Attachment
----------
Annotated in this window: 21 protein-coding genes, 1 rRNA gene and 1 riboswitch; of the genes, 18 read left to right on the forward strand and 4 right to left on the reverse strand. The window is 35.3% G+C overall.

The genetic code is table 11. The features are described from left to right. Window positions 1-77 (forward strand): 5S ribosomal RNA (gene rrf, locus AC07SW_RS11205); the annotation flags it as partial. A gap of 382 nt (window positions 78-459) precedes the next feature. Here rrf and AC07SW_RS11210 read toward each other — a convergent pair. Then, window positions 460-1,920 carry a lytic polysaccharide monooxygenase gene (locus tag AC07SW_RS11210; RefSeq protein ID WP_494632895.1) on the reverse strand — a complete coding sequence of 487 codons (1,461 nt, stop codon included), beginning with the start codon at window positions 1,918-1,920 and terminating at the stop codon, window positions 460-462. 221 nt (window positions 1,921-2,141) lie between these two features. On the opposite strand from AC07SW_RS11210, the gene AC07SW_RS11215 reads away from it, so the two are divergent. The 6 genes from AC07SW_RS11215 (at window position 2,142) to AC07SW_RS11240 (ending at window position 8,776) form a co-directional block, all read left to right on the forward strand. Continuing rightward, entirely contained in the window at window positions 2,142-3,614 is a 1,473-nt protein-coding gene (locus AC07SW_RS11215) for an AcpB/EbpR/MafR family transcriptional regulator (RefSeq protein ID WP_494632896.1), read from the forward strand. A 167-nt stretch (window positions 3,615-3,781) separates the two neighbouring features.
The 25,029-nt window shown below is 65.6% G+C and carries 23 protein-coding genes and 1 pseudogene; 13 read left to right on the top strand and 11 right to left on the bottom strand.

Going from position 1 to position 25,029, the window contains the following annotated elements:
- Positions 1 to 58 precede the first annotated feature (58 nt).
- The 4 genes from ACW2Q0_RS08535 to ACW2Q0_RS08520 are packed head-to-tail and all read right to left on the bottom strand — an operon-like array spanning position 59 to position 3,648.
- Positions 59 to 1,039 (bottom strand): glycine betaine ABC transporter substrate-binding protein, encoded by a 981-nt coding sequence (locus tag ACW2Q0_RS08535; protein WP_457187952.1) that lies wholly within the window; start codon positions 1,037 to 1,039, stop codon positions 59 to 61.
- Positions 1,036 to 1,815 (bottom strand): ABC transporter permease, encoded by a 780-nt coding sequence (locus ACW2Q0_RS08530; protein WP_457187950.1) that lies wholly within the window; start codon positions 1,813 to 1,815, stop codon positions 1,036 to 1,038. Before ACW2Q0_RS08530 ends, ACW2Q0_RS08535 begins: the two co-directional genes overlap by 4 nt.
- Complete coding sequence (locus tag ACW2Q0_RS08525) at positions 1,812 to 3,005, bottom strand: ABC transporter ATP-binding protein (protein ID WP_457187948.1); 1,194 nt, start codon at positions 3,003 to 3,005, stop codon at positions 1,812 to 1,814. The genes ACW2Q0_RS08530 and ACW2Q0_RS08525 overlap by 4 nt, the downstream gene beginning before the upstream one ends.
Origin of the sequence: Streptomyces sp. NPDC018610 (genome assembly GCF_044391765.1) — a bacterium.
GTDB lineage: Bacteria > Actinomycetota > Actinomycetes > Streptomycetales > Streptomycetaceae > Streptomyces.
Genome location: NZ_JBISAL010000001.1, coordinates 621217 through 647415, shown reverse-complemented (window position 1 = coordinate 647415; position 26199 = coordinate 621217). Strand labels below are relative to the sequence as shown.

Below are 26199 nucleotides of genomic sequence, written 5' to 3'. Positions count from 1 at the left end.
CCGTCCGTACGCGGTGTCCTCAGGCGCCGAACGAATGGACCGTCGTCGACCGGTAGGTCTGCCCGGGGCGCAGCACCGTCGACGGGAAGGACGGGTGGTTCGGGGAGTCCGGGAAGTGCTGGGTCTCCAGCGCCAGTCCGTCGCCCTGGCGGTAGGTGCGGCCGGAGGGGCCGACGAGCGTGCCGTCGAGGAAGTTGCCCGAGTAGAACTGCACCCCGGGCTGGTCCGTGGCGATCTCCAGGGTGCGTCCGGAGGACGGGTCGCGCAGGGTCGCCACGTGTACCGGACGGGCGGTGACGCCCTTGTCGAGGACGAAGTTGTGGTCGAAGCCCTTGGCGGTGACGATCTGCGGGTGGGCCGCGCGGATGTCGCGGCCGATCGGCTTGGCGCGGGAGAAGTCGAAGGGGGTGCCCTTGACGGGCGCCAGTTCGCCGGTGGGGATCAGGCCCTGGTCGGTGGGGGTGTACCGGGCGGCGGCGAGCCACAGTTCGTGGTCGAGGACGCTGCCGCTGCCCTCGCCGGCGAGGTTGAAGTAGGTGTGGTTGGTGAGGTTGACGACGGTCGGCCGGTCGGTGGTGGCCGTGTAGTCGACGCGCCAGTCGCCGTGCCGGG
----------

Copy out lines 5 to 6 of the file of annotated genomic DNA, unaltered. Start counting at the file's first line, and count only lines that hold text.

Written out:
- Positions 1 to 58 precede the first annotated feature (58 nt).
- The 4 genes from ACW2Q0_RS08535 to ACW2Q0_RS08520 are packed head-to-tail and all read right to left on the bottom strand — an operon-like array spanning position 59 to position 3,648.